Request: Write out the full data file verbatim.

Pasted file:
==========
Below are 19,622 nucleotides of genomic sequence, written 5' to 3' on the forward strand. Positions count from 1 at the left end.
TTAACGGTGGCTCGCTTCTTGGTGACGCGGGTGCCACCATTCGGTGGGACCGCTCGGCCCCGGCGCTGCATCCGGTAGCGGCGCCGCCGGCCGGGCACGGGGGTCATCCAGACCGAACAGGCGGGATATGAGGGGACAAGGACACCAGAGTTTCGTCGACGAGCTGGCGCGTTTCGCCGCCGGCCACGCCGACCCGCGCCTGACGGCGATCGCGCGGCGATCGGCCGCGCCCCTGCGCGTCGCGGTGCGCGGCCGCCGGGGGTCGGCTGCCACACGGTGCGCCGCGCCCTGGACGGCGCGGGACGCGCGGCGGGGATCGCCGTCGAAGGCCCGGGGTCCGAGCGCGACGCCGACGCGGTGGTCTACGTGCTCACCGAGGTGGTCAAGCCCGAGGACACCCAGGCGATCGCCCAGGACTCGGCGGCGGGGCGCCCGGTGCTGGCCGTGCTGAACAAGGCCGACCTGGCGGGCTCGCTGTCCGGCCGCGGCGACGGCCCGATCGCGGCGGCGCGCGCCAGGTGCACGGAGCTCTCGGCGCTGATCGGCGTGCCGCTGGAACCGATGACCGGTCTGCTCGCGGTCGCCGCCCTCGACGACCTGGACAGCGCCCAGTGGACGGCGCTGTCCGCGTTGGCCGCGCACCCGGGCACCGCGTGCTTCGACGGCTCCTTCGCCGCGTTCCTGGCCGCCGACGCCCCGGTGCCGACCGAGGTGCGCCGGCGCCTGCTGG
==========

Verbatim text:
Below are 19,622 nucleotides of genomic sequence, written 5' to 3' on the forward strand. Positions count from 1 at the left end.
TTAACGGTGGCTCGCTTCTTGGTGACGCGGGTGCCACCATTCGGTGGGACCGCTCGGCCCCGGCGCTGCATCCGGTAGCGGCGCCGCCGGCCGGGCACGGGGGTCATCCAGACCGAACAGGCGGGATATGAGGGGACAAGGACACCAGAGTTTCGTCGACGAGCTGGCGCGTTTCGCCGCCGGCCACGCCGACCCGCGCCTGACGGCGATCGCGCGGCGATCGGCCGCGCCCCTGCGCGTCGCGGTGCGCGGCCGCCGGGGGTCGGCTGCCACACGGTGCGCCGCGCCCTGGACGGCGCGGGACGCGCGGCGGGGATCGCCGTCGAAGGCCCGGGGTCCGAGCGCGACGCCGACGCGGTGGTCTACGTGCTCACCGAGGTGGTCAAGCCCGAGGACACCCAGGCGATCGCCCAGGACTCGGCGGCGGGGCGCCCGGTGCTGGCCGTGCTGAACAAGGCCGACCTGGCGGGCTCGCTGTCCGGCCGCGGCGACGGCCCGATCGCGGCGGCGCGCGCCAGGTGCACGGAGCTCTCGGCGCTGATCGGCGTGCCGCTGGAACCGATGACCGGTCTGCTCGCGGTCGCCGCCCTCGACGACCTGGACAGCGCCCAGTGGACGGCGCTGTCCGCGTTGGCCGCGCACCCGGGCACCGCGTGCTTCGACGGCTCCTTCGCCGCGTTCCTGGCCGCCGACGCCCCGGTGCCGACCGAGGTGCGCCGGCGCCTGCTGG